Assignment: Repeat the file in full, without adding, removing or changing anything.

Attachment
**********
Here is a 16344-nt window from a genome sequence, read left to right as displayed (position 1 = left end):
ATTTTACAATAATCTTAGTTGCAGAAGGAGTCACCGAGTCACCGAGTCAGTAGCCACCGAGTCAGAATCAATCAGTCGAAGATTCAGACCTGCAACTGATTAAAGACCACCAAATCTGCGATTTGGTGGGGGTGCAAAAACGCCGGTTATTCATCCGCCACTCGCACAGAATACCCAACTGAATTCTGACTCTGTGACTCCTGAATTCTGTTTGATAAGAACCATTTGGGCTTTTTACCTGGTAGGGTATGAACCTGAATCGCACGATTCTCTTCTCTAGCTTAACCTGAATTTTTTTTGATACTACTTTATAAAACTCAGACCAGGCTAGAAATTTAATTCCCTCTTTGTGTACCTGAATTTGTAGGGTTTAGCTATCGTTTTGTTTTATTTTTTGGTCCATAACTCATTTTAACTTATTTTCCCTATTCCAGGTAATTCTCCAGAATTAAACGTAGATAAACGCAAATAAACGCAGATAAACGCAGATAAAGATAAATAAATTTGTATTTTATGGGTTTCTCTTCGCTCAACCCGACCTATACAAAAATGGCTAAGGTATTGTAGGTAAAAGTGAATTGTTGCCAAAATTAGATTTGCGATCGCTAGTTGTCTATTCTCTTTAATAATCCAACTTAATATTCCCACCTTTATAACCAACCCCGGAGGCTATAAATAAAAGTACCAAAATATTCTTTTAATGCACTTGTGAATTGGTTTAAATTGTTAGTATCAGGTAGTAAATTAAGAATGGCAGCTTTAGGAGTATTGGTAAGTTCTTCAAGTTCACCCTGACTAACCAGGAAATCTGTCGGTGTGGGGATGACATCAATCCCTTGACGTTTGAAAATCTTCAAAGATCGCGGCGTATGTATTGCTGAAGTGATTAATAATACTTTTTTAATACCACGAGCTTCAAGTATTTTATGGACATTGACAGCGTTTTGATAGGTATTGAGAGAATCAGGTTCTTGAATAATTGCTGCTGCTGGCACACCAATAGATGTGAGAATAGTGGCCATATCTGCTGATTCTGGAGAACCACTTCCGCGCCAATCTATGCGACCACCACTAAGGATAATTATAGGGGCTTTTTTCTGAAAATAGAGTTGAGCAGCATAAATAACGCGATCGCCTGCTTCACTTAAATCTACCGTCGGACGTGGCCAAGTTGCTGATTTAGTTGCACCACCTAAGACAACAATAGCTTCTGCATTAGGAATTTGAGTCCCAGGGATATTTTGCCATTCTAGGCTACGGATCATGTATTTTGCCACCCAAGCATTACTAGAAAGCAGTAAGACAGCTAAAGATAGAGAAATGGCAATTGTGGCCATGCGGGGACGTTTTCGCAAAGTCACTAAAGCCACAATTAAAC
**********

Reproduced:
Here is a 16344-nt window from a genome sequence, read left to right as displayed (position 1 = left end):
ATTTTACAATAATCTTAGTTGCAGAAGGAGTCACCGAGTCACCGAGTCAGTAGCCACCGAGTCAGAATCAATCAGTCGAAGATTCAGACCTGCAACTGATTAAAGACCACCAAATCTGCGATTTGGTGGGGGTGCAAAAACGCCGGTTATTCATCCGCCACTCGCACAGAATACCCAACTGAATTCTGACTCTGTGACTCCTGAATTCTGTTTGATAAGAACCATTTGGGCTTTTTACCTGGTAGGGTATGAACCTGAATCGCACGATTCTCTTCTCTAGCTTAACCTGAATTTTTTTTGATACTACTTTATAAAACTCAGACCAGGCTAGAAATTTAATTCCCTCTTTGTGTACCTGAATTTGTAGGGTTTAGCTATCGTTTTGTTTTATTTTTTGGTCCATAACTCATTTTAACTTATTTTCCCTATTCCAGGTAATTCTCCAGAATTAAACGTAGATAAACGCAAATAAACGCAGATAAACGCAGATAAAGATAAATAAATTTGTATTTTATGGGTTTCTCTTCGCTCAACCCGACCTATACAAAAATGGCTAAGGTATTGTAGGTAAAAGTGAATTGTTGCCAAAATTAGATTTGCGATCGCTAGTTGTCTATTCTCTTTAATAATCCAACTTAATATTCCCACCTTTATAACCAACCCCGGAGGCTATAAATAAAAGTACCAAAATATTCTTTTAATGCACTTGTGAATTGGTTTAAATTGTTAGTATCAGGTAGTAAATTAAGAATGGCAGCTTTAGGAGTATTGGTAAGTTCTTCAAGTTCACCCTGACTAACCAGGAAATCTGTCGGTGTGGGGATGACATCAATCCCTTGACGTTTGAAAATCTTCAAAGATCGCGGCGTATGTATTGCTGAAGTGATTAATAATACTTTTTTAATACCACGAGCTTCAAGTATTTTATGGACATTGACAGCGTTTTGATAGGTATTGAGAGAATCAGGTTCTTGAATAATTGCTGCTGCTGGCACACCAATAGATGTGAGAATAGTGGCCATATCTGCTGATTCTGGAGAACCACTTCCGCGCCAATCTATGCGACCACCACTAAGGATAATTATAGGGGCTTTTTTCTGAAAATAGAGTTGAGCAGCATAAATAACGCGATCGCCTGCTTCACTTAAATCTACCGTCGGACGTGGCCAAGTTGCTGATTTAGTTGCACCACCTAAGACAACAATAGCTTCTGCATTAGGAATTTGAGTCCCAGGGATATTTTGCCATTCTAGGCTACGGATCATGTATTTTGCCACCCAAGCATTACTAGAAAGCAGTAAGACAGCTAAAGATAGAGAAATGGCAATTGTGGCCATGCGGGGACGTTTTCGCAAAGTCACTAAAGCCACAATTAAAC